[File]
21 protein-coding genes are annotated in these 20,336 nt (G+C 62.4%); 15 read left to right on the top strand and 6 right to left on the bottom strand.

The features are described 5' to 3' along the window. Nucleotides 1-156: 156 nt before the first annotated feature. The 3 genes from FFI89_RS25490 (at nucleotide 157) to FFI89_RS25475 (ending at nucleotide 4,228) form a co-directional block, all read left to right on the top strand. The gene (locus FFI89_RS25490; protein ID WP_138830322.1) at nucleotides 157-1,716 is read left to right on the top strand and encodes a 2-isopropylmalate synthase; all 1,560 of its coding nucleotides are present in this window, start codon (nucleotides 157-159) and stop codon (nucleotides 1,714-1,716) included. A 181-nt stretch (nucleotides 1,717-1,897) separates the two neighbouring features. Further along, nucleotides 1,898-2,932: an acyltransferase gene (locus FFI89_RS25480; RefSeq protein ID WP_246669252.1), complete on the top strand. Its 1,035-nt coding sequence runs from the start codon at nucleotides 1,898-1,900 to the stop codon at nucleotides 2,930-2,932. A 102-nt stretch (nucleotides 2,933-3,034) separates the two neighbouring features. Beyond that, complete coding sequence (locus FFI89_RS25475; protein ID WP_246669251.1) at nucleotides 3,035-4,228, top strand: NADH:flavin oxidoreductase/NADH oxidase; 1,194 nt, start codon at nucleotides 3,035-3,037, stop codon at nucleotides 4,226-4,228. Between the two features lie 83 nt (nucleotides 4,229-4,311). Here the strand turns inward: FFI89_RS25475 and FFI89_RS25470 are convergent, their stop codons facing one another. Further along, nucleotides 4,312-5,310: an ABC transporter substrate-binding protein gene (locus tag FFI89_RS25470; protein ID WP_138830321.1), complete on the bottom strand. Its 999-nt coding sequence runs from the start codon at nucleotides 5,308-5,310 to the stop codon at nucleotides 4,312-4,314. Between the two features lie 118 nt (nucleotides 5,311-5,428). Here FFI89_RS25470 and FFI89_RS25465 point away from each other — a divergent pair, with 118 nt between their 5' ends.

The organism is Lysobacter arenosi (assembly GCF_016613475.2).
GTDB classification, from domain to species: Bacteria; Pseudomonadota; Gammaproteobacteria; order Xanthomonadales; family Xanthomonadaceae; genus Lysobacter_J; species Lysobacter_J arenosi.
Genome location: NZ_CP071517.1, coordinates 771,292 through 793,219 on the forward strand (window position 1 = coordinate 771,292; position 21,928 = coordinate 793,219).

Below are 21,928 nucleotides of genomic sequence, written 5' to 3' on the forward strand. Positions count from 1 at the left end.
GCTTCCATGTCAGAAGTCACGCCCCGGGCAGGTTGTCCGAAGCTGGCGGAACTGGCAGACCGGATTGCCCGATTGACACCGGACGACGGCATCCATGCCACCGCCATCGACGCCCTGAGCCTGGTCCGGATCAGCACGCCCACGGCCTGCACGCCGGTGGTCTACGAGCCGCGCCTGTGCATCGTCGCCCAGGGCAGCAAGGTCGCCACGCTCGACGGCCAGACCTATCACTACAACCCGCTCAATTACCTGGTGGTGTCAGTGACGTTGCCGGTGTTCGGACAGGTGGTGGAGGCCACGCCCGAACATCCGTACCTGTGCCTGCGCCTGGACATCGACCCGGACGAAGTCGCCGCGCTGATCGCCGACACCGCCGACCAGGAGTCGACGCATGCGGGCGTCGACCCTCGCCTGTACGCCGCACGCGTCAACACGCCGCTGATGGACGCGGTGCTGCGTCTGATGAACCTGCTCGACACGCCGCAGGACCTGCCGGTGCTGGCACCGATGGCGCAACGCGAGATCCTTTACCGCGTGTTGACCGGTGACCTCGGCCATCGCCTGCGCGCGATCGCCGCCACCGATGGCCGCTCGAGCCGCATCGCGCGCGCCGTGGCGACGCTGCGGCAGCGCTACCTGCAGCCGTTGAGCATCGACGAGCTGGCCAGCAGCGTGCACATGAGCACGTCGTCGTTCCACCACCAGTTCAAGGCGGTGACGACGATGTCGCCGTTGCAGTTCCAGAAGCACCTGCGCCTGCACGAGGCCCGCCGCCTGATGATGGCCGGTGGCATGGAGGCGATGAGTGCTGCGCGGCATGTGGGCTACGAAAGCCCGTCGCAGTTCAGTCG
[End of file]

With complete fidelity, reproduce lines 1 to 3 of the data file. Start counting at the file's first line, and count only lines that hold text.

21 protein-coding genes are annotated in these 20,336 nt (G+C 62.4%); 15 read left to right on the top strand and 6 right to left on the bottom strand.

The features are described 5' to 3' along the window. Nucleotides 1-156: 156 nt before the first annotated feature. The 3 genes from FFI89_RS25490 (at nucleotide 157) to FFI89_RS25475 (ending at nucleotide 4,228) form a co-directional block, all read left to right on the top strand. The gene (locus FFI89_RS25490; protein ID WP_138830322.1) at nucleotides 157-1,716 is read left to right on the top strand and encodes a 2-isopropylmalate synthase; all 1,560 of its coding nucleotides are present in this window, start codon (nucleotides 157-159) and stop codon (nucleotides 1,714-1,716) included. A 181-nt stretch (nucleotides 1,717-1,897) separates the two neighbouring features. Further along, nucleotides 1,898-2,932: an acyltransferase gene (locus FFI89_RS25480; RefSeq protein ID WP_246669252.1), complete on the top strand. Its 1,035-nt coding sequence runs from the start codon at nucleotides 1,898-1,900 to the stop codon at nucleotides 2,930-2,932. A 102-nt stretch (nucleotides 2,933-3,034) separates the two neighbouring features. Beyond that, complete coding sequence (locus FFI89_RS25475; protein ID WP_246669251.1) at nucleotides 3,035-4,228, top strand: NADH:flavin oxidoreductase/NADH oxidase; 1,194 nt, start codon at nucleotides 3,035-3,037, stop codon at nucleotides 4,226-4,228. Between the two features lie 83 nt (nucleotides 4,229-4,311). Here the strand turns inward: FFI89_RS25475 and FFI89_RS25470 are convergent, their stop codons facing one another. Further along, nucleotides 4,312-5,310: an ABC transporter substrate-binding protein gene (locus tag FFI89_RS25470; protein ID WP_138830321.1), complete on the bottom strand. Its 999-nt coding sequence runs from the start codon at nucleotides 5,308-5,310 to the stop codon at nucleotides 4,312-4,314. Between the two features lie 118 nt (nucleotides 5,311-5,428). Here FFI89_RS25470 and FFI89_RS25465 point away from each other — a divergent pair, with 118 nt between their 5' ends.

The organism is Lysobacter arenosi (assembly GCF_016613475.2).